Sports Scope is currently on vacation for the Christmas season and will return in the new year. During this time, The Nassau Guardian will feature a few Sports Scope columns from the past.
The present central administration is in a cut-back mode, financially. Across the board, budgets in government departments have been sliced. There are times when salaries are not in place when government employees seek to attend to their usually monthly banking.
Perhaps, more than in the case of any other segment of Bahamian life, the national sporting fraternity has borne the brunt of the tightening of the belt by Prime Minister Dr. Hubert Minnis and his Free National Movement (FNM) Government.
The largest product that was within The Bahamas’ sports brand, the International Association of Athletics Federations (IAAF) World Relays event, was pushed aside. The payment of subventions to elite athletes was obviously not a priority recently, because the scheduled funding was months past due before that situation was rectified.
In essence, there clearly is a need for national sports leadership to come from elsewhere. Into the breach has stepped the Bahamas Olympic Committee (BOC). The evidence of the BOC’s willingness to take a lead role and prioritize key aspects to boost The Bahamas’ sports brand came recently.
With actually, very short notice, the BOC responded in big-time fashion to the parents of Shaunae Miller-Uibo and organizers of her “salute” affair, staged at the Bahamas Lawn Tennis Association’s (BLTA) National Tennis Centre in New Providence. Incidentally, I point out, having being told by BOC Secretary General Derron Donaldson that in conjunction with organizer Adrian Francis, the tennis center was the best, reasonable option, because the fee charged by the National Sports Authority (NSA) was “too high” for use of the foyer in the Thomas A. Robinson National Stadium.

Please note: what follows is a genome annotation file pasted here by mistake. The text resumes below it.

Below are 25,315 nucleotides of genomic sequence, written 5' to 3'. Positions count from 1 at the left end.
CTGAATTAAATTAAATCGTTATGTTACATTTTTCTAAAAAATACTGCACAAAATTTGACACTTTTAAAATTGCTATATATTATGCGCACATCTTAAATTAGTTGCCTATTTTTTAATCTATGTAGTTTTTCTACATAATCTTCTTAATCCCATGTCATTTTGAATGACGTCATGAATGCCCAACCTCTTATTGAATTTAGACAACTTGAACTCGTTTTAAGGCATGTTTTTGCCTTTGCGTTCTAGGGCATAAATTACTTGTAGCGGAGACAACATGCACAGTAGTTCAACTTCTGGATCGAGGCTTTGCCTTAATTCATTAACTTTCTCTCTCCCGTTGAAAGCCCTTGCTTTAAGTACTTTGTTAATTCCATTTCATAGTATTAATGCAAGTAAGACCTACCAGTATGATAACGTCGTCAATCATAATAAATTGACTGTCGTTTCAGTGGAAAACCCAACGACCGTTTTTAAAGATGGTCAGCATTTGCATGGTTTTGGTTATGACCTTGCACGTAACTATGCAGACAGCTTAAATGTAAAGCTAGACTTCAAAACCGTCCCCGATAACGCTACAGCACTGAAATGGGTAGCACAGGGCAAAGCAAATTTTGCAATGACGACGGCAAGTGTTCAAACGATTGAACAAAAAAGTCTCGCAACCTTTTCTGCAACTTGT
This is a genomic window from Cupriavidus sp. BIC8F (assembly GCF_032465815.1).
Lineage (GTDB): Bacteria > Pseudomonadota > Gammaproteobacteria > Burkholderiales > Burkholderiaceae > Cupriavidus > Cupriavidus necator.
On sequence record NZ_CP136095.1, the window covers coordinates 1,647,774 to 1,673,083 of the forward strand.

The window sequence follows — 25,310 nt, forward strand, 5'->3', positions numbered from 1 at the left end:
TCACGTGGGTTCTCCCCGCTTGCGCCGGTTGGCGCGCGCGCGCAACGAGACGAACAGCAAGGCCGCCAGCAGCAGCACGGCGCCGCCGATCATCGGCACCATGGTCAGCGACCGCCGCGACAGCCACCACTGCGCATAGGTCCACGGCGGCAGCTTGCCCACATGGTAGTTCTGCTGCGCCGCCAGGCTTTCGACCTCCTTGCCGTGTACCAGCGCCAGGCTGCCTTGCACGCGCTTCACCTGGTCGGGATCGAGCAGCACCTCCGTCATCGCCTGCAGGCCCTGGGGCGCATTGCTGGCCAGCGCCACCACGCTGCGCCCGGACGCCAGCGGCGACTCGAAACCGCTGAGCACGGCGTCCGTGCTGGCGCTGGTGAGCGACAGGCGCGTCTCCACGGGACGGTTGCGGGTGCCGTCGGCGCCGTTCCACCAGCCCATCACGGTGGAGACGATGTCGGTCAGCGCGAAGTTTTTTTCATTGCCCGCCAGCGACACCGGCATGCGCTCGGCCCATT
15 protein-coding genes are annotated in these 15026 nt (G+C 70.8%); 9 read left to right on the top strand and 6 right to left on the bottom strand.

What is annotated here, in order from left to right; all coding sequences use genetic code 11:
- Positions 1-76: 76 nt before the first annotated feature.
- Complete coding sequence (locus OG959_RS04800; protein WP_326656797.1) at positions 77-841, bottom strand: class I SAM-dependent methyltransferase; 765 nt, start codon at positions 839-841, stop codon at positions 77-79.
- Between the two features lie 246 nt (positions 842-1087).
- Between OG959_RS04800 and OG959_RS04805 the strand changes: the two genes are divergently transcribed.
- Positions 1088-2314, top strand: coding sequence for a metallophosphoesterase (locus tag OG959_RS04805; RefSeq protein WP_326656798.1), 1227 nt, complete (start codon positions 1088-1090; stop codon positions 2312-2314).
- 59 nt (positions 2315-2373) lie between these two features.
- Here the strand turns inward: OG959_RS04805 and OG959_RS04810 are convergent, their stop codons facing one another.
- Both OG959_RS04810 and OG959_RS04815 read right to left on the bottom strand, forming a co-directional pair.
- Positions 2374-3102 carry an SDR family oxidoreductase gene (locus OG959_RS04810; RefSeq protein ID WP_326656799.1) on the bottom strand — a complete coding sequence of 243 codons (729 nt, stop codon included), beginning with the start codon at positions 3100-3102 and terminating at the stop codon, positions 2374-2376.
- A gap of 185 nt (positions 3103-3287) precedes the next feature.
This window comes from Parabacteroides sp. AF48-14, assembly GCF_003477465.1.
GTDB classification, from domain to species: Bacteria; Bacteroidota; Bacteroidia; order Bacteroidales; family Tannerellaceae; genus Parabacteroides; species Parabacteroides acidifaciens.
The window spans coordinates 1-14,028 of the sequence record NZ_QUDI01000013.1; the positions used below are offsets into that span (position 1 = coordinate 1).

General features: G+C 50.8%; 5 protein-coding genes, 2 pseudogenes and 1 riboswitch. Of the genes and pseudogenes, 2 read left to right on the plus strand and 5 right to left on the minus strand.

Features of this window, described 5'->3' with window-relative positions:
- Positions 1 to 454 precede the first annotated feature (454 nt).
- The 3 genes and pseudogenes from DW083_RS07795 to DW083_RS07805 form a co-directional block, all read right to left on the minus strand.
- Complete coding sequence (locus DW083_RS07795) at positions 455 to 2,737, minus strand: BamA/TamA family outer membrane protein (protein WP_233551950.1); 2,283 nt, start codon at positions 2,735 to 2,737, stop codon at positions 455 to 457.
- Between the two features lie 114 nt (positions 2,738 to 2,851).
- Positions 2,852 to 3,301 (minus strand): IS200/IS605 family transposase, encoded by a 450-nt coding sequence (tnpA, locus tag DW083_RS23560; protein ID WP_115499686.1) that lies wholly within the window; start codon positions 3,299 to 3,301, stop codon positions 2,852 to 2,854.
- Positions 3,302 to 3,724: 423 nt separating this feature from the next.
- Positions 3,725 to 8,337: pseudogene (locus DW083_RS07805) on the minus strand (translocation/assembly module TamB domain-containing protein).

Prior to the support for the event’s hosting venue, it was the BOC that organized and covered the cost for the airport welcoming of the world’s leading 200 meters and 400 meters (m) female runner when she and her husband Maicel Uibo, of Estonia, arrived at the Lynden Pindling International Airport (LPIA). The BOC provided the luxury transportation service and ensured that ‘Queen Shaunae’ was treated appropriately.
It is important to note that two former sports ministers demonstrated their appreciation to the nation’s leading sports ambassador. The now Minister of Agriculture and Marine Resources Michael Pintard entertained Miller-Uibo when she paid him a courtesy visit following her arrival. Then, at the salute event at the tennis center, Pintard’s predecessor Dr. Daniel Johnson was on hand. It was befitting, that they saw the importance of engaging with Miller-Uibo.
In general, though, it was the BOC that came through handsomely and has now set the bar quite high in terms of how our athletes and the stalwarts of sports programs ought to be accommodated.
BOC President Romell Knowles, I understand, had some strong words at the tennis center for those who did not see the relevance of being present. The suggestion to him is to simply move beyond what he deduces as disrespect or a lack of concern in others, and, lead his colleagues in playing out the role of being the catalyst for projecting national sports development and functioning as the caretaker of The Bahamas’ sports brand.
I submit that it now behooves the BOC to take another look at its national obligation to sports development, as mandated by the International Olympic Committee (IOC), and craft a template that enables it to successfully respond to the body of work it is now confronted with, seeing that for any number of reasons, the government has, seemingly, diluted its national sports program.
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